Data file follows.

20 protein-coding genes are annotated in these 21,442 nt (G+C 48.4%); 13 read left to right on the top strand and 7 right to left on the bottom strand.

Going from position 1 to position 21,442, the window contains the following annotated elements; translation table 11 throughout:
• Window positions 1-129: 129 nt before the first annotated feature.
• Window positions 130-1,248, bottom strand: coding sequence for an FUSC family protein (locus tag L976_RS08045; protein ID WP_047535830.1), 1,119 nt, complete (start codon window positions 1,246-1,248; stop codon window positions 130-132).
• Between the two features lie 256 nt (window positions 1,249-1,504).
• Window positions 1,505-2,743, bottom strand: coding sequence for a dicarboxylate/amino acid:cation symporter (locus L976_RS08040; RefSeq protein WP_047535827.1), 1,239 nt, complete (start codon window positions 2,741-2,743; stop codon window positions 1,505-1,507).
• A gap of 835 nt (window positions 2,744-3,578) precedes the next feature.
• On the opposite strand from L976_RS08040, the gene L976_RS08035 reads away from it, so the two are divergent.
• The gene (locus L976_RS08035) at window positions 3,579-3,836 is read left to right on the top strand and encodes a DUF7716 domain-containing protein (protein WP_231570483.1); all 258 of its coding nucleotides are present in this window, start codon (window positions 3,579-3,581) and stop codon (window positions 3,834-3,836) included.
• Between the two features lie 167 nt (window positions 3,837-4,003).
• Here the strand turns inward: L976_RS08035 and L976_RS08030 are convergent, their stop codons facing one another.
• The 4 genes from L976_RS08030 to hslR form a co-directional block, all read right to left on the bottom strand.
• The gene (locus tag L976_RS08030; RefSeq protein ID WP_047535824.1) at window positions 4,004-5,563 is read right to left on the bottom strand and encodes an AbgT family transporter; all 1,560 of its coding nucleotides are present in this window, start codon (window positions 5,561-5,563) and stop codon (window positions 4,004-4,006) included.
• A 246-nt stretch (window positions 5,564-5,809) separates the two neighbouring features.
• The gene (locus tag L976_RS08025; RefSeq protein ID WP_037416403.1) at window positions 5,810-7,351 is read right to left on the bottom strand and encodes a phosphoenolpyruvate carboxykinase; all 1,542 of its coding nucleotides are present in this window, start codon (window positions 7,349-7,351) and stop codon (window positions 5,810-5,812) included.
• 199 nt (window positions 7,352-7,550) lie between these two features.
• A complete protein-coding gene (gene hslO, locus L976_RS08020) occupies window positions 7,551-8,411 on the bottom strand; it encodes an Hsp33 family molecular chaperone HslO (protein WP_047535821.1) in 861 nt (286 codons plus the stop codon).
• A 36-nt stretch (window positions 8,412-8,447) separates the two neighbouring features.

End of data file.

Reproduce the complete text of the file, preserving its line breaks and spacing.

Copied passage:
20 protein-coding genes are annotated in these 21,442 nt (G+C 48.4%); 13 read left to right on the top strand and 7 right to left on the bottom strand.

Going from position 1 to position 21,442, the window contains the following annotated elements; translation table 11 throughout:
• Window positions 1-129: 129 nt before the first annotated feature.
• Window positions 130-1,248, bottom strand: coding sequence for an FUSC family protein (locus tag L976_RS08045; protein ID WP_047535830.1), 1,119 nt, complete (start codon window positions 1,246-1,248; stop codon window positions 130-132).
• Between the two features lie 256 nt (window positions 1,249-1,504).
• Window positions 1,505-2,743, bottom strand: coding sequence for a dicarboxylate/amino acid:cation symporter (locus L976_RS08040; RefSeq protein WP_047535827.1), 1,239 nt, complete (start codon window positions 2,741-2,743; stop codon window positions 1,505-1,507).
• A gap of 835 nt (window positions 2,744-3,578) precedes the next feature.
• On the opposite strand from L976_RS08040, the gene L976_RS08035 reads away from it, so the two are divergent.
• The gene (locus L976_RS08035) at window positions 3,579-3,836 is read left to right on the top strand and encodes a DUF7716 domain-containing protein (protein WP_231570483.1); all 258 of its coding nucleotides are present in this window, start codon (window positions 3,579-3,581) and stop codon (window positions 3,834-3,836) included.
• Between the two features lie 167 nt (window positions 3,837-4,003).
• Here the strand turns inward: L976_RS08035 and L976_RS08030 are convergent, their stop codons facing one another.
• The 4 genes from L976_RS08030 to hslR form a co-directional block, all read right to left on the bottom strand.
• The gene (locus tag L976_RS08030; RefSeq protein ID WP_047535824.1) at window positions 4,004-5,563 is read right to left on the bottom strand and encodes an AbgT family transporter; all 1,560 of its coding nucleotides are present in this window, start codon (window positions 5,561-5,563) and stop codon (window positions 4,004-4,006) included.
• A 246-nt stretch (window positions 5,564-5,809) separates the two neighbouring features.
• The gene (locus tag L976_RS08025; RefSeq protein ID WP_037416403.1) at window positions 5,810-7,351 is read right to left on the bottom strand and encodes a phosphoenolpyruvate carboxykinase; all 1,542 of its coding nucleotides are present in this window, start codon (window positions 7,349-7,351) and stop codon (window positions 5,810-5,812) included.
• 199 nt (window positions 7,352-7,550) lie between these two features.
• A complete protein-coding gene (gene hslO, locus L976_RS08020) occupies window positions 7,551-8,411 on the bottom strand; it encodes an Hsp33 family molecular chaperone HslO (protein WP_047535821.1) in 861 nt (286 codons plus the stop codon).
• A 36-nt stretch (window positions 8,412-8,447) separates the two neighbouring features.